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Nick+Myers%2C+senior%2C+perfects+his+javelin+throw+during+track+and+field+practice+on+Tuesday%2C+April+3.+Javelin+was+added+as+the+latest+track+and+field+event+this+year+after+a+two-year+trial+period.+
Nick Myers, senior, perfects his javelin throw during track and field practice on Tuesday, April 3. Javelin was added as the latest track and field event this year after a two-year trial period.

Nick Myers, senior, perfects his javelin throw during track and field practice on Tuesday, April 3. Javelin was added as the latest track and field event this year after a two-year trial period.

Photographed by Athena Zeng

Photographed by Athena Zeng

Nick Myers, senior, perfects his javelin throw during track and field practice on Tuesday, April 3. Javelin was added as the latest track and field event this year after a two-year trial period.

Javelin introduced as new track and field event

April 27, 2017

After seeing Lafayette athletes throw the javelin, Megan Reichardt, sophomore, said she became interested in the event.

Last year, she threw for varsity girls track and field during the trial period, ending the season with a fourth place title at Conference.

When Reichardt started throwing, she said it was fun and just came to her. It is now her favorite throwing event.

She liked it so much that she went to a winter throwing camp at Mizzou, threw with the coaches, and continued to practice over the summer.

“It’s not like the other throwing events where you just stay in one spot,” Reichardt said. “You run and you have a lot more energy. I was really excited.”

Reichardt said she was drawn to the idea of competing against Lafayette students and possibly throwing javelin for Mizzou as a collegiate athlete.

Following a two-year experimental period beginning in 2015, the javelin event was officially added this spring as a scoring event statewide in Missouri State High School Activities Association (MSHSAA) track and field.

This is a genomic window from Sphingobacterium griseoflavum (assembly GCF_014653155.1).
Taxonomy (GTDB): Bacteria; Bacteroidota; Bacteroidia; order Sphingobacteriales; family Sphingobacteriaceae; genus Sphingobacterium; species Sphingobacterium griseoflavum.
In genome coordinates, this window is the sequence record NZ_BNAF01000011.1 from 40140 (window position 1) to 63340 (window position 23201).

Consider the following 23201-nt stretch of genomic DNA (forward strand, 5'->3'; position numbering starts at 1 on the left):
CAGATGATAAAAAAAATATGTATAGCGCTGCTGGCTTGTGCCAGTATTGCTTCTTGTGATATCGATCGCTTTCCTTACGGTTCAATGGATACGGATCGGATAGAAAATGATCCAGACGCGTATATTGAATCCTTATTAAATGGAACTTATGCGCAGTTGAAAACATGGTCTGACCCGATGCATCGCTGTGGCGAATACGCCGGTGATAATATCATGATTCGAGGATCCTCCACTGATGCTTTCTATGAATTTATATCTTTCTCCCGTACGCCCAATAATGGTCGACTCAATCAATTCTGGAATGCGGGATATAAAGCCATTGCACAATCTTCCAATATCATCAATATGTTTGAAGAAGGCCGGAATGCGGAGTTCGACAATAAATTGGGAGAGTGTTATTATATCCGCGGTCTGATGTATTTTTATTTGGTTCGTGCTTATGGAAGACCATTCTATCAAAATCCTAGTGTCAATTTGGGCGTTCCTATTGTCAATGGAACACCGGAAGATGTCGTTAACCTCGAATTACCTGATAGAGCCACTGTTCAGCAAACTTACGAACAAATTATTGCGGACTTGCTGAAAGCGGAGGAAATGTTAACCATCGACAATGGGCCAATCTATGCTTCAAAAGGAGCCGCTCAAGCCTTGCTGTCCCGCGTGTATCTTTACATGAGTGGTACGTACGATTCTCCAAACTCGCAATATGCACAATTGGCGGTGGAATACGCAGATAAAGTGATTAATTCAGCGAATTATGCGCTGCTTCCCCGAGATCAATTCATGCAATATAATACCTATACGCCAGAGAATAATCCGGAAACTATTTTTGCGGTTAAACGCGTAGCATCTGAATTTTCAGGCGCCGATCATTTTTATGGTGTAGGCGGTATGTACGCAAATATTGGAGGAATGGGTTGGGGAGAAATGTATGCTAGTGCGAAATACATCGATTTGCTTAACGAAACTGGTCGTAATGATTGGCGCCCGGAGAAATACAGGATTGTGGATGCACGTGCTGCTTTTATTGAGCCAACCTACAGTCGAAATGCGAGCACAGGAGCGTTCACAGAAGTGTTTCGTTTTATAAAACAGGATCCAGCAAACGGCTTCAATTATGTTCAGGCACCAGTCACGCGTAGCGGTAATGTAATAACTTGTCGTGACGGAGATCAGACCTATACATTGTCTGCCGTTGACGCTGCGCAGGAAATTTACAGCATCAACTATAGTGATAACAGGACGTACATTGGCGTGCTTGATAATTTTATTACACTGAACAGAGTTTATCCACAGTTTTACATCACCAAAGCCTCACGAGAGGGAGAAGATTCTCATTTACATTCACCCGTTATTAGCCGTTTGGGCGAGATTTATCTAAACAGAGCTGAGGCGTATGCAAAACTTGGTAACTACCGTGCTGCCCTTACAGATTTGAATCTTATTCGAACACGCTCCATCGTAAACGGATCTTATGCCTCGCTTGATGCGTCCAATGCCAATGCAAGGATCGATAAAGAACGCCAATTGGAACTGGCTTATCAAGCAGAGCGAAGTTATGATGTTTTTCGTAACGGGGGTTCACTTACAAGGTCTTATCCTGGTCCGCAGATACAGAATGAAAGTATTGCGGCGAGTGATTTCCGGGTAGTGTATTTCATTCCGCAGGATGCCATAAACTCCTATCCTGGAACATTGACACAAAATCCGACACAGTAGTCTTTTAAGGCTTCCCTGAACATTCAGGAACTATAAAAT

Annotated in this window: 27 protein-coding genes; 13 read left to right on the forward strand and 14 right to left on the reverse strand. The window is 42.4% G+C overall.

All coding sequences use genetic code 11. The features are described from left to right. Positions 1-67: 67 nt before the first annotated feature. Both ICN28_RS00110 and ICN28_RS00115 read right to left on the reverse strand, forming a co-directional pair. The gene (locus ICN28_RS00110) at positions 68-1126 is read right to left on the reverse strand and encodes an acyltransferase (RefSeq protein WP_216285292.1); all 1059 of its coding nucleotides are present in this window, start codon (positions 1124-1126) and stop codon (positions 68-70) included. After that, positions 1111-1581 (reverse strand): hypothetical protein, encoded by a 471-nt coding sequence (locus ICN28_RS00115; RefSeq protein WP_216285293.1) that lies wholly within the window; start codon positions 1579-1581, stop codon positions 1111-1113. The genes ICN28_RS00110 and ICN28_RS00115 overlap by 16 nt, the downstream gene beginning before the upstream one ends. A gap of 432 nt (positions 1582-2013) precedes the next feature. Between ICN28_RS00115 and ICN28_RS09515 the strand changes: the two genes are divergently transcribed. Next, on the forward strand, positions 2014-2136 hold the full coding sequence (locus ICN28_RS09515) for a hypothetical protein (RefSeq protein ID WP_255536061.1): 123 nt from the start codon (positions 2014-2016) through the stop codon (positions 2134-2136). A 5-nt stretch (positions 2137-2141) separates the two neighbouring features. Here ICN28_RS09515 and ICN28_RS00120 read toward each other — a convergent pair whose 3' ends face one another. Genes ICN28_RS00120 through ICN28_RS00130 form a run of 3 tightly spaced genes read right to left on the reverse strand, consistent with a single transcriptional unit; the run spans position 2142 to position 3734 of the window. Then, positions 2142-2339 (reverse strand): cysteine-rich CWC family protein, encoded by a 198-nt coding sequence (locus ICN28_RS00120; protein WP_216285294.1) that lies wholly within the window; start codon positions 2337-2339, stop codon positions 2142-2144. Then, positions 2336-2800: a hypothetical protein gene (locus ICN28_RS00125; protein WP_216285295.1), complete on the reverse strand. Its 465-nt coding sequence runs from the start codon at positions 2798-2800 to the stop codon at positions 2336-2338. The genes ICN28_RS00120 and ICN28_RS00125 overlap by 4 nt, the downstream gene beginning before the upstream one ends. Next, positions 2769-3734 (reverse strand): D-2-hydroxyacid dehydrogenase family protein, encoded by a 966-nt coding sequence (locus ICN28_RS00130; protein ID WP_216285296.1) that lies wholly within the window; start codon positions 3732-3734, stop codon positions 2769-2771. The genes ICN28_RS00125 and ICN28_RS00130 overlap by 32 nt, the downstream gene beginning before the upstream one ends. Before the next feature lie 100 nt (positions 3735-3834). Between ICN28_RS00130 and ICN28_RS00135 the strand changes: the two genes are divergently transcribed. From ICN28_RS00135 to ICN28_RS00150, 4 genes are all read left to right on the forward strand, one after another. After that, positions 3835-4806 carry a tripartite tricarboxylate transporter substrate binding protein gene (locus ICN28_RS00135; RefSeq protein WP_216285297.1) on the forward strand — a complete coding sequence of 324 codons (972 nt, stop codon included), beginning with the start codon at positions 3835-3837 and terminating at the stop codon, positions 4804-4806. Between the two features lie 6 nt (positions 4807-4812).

The two year trial period allowed time for athletes and coaches to begin learning the rules and techniques. So far this season, Jim Kremer, throwing coach, has been teaching the athletes how to hold the javelin, how to release the javelin and how to use the run up and release techniques.

Most of the throwers did not try out the javelin event last year, so there is not a solidified varsity team of throwers, but rather a group of about 20 still developing their skills, Kremer said.

“The problem is we don’t have a lot of time, and the weather hasn’t been very good, so it has been a challenge,” Kremer said. “We probably have to reduce the number of kids we have so we have more time to focus.”

Kremer said its Olympic status and popularity make javelin a great sport.

“It’s really just a new thing kids will enjoy,” Kremer said. “It’s a relatively expensive sport just because the javelins are expensive, but other than that, it’s just going to take some time to get kids accustomed to it being a traditional sport now.”

Nick Myers, senior, is new to javelin, but he said he already feels pretty good about it and that it has been coming pretty naturally to him.

“I was really excited because it was something I had never done before and nobody else had really done before,” Myers said. “It just seemed like something really fun to do.”

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